If you have convictions or cautions this doesn’t necessarily mean that we won’t be able to appoint you. It depends on the role you’ve applied for and the nature of the offence. Under the Rehabilitation of Offenders Act 1974 all police staff applicants have to declare previous convictions and cautions which would ordinarily be considered ‘spent’.
However, the Rehabilitation of Offenders Act 1974 (Exemptions) Order 1975, provides that if you’re applying for a police staff role you do NOT have to declare any information in relation to a PROTECTED caution or a PROTECTED conviction.
A protected conviction is one where ALL the following applies:
- It is not for a ‘listed offence’* under Article 2A(5) of the Rehabilitation of Offenders Act 1974 (Exceptions) Order 1975
- No custodial sentence was imposed
- The individual has not been convicted of any other offence at any time
- 11 years or more have passed since the conviction, if the individual was aged 18 or over at the time of conviction, or 51/2 years or more have passed since the conviction if the individual was under 18 at the time ¬¬of the conviction.
A protected caution is one where ALL the following applies:
- It is not for a ‘listed offence’ * under Article 2A(5) of the Rehabilitation of Offenders Act 1974 (Exceptions) Order 1975;
- 6 years or more have passed since the caution, if the individual was aged 18 years or over at the time the caution was given, or 2 years or more have passed since the caution if the individual was under 18 at the time the caution was given.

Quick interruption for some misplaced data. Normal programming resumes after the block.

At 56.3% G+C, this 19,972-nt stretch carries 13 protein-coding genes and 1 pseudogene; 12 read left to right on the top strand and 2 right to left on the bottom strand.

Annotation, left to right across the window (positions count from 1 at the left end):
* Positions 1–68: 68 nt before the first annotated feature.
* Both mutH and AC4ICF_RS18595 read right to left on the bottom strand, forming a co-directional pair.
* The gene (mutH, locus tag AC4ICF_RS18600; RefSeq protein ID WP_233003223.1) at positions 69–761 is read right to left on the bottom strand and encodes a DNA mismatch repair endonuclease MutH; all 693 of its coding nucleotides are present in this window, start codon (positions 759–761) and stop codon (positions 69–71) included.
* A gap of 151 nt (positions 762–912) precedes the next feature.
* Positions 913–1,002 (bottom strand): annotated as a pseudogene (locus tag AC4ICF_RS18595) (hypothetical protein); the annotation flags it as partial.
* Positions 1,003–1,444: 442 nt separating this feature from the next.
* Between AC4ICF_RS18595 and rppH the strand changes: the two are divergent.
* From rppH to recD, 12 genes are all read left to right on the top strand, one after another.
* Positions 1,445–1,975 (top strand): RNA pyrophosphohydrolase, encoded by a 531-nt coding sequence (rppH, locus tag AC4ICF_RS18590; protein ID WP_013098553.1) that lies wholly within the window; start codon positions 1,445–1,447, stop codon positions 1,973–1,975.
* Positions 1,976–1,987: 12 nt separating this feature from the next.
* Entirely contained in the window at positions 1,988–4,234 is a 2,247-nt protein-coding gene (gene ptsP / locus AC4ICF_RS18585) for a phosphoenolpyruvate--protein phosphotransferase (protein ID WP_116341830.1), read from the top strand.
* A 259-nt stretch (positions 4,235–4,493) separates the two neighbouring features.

* Listed offences include serious, violent and sexual offences and offences that are of specific relevance to the safeguarding of children and vulnerable adults, and will never be filtered or protected. There is a a list of offences which will never be filtered or protected.
As an applicant, you are responsible for understanding if you have a protected caution or conviction and to complete the vetting form correctly. If in doubt, contact our vetting unit for advice.
Lancashire Constabulary apply the criminal convictions guidance contained in the College of Policing Vetting Code of Practice and associated Authorised Professional Practice (APP) to all police staff applications and will reject applications in all cases where:
- offences were committed as an adult or juvenile that resulted in a prison sentence (including custodial, suspended or deferred sentence and sentences served at a young offenders’ institution or community home);
- the applicant is, or has been, a registered sex offender or is subject to a registration requirement in respect of any other conviction.